Members might be aware of the “Statement of principles for parcel deliveries”. That is a grand title. The statement came into effect in 2014 and should have had a positive effect. However, only four of the 449 businesses that were surveyed for the CAS report knew about it, which is shocking. That is simply not good enough.
The challenge is not just for domestic customers. We want to encourage everyone to use their local businesses, which also face delivery problems and must pass on additional charges.
Citizens Advice Scotland not only highlighted problems but suggested solutions. In the limited time that I have, I will focus on some of those solutions, and I hope that the Minister for Transport and Islands will be able to respond to them. CAS recommends that the Scottish Government considers extending to vehicles that are more than 6m in length the road equivalent tariff fare structure in order to help to reduce the cost of delivering goods to islands. I appreciate the complexity around that, but as we heard in the report,
“I am as cheap to buy a [ferry] ticket and drive as R.E.T. is cheaper than using a carrier”.
That came from a Western Isles business owner.
There are opportunities focused around the “final mile consolidation”, as it is referred to.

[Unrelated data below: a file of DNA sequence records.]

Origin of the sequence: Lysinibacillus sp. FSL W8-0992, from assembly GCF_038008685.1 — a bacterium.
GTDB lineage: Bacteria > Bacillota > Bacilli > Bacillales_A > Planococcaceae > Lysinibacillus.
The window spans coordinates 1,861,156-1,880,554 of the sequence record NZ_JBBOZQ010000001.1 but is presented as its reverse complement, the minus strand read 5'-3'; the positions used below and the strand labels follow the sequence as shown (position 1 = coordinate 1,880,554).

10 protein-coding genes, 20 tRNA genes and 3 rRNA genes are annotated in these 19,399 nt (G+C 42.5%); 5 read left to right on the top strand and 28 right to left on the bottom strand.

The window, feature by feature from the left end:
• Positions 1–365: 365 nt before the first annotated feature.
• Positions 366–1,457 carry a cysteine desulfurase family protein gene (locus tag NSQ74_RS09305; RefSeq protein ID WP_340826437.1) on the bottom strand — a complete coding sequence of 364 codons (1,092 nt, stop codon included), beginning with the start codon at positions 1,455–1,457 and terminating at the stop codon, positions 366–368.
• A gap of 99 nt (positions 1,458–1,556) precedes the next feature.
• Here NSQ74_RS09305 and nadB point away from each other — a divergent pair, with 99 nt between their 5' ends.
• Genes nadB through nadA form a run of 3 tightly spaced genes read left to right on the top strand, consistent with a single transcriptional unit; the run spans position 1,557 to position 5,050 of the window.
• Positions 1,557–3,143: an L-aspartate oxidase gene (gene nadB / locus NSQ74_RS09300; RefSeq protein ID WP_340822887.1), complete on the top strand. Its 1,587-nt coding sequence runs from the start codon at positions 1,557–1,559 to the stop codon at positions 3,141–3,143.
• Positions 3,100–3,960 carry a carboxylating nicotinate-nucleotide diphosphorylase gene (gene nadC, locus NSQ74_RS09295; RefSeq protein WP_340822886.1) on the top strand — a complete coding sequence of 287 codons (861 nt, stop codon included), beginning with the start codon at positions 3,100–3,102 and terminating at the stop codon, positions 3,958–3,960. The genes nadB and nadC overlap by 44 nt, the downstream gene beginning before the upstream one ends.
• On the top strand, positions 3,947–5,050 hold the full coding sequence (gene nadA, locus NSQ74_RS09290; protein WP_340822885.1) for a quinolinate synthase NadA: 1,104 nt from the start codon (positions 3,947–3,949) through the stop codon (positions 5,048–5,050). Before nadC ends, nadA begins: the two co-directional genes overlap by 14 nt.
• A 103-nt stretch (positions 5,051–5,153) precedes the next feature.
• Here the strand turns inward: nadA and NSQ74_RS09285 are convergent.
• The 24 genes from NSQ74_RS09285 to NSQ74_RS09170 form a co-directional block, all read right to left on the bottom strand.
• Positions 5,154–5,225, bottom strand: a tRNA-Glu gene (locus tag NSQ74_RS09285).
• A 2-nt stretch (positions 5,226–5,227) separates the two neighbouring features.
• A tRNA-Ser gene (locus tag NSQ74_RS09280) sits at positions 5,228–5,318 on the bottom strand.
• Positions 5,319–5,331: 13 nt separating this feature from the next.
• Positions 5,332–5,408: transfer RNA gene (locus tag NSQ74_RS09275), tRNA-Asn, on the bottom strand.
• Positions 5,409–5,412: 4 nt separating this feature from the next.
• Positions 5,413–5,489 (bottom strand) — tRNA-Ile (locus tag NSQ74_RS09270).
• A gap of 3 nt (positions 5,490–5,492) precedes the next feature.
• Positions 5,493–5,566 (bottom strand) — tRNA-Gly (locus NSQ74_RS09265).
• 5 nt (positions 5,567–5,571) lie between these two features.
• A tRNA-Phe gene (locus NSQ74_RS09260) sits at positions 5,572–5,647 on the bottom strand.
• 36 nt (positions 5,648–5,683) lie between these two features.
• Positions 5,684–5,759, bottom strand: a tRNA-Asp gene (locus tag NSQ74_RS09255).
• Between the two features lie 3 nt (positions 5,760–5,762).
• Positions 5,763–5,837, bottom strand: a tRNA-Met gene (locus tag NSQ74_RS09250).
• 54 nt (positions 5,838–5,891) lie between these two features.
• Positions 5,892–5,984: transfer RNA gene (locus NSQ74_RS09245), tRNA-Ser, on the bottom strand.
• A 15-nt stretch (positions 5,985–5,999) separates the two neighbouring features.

Liam McArthur (Orkney Islands) (LD):
“John Finnie referred to an extension to the road equivalent tariff. It will not surprise him that those of us who represent islands that do not benefit from the road equivalent tariff would argue strongly for such an extension to benefit smaller businesses in Orkney and Shetland. Does he agree?
“I agree absolutely, because I also represent the Orkney Islands. That is why I said that I appreciate the complexity of the situation and its financial implications.
We know from the report and the research that islands are more willing to engage in delivery solutions. That could mean collection from the local post office, which could have the knock-on effect of adding to sustainability, as could delivery to ferries and collection from island-side ferry ports. We are in the unique position of having Caledonian MacBrayne, so I hope that the minister will take the issues on board. There will always be challenges and the competitiveness of delivery costs and speed will be part of that.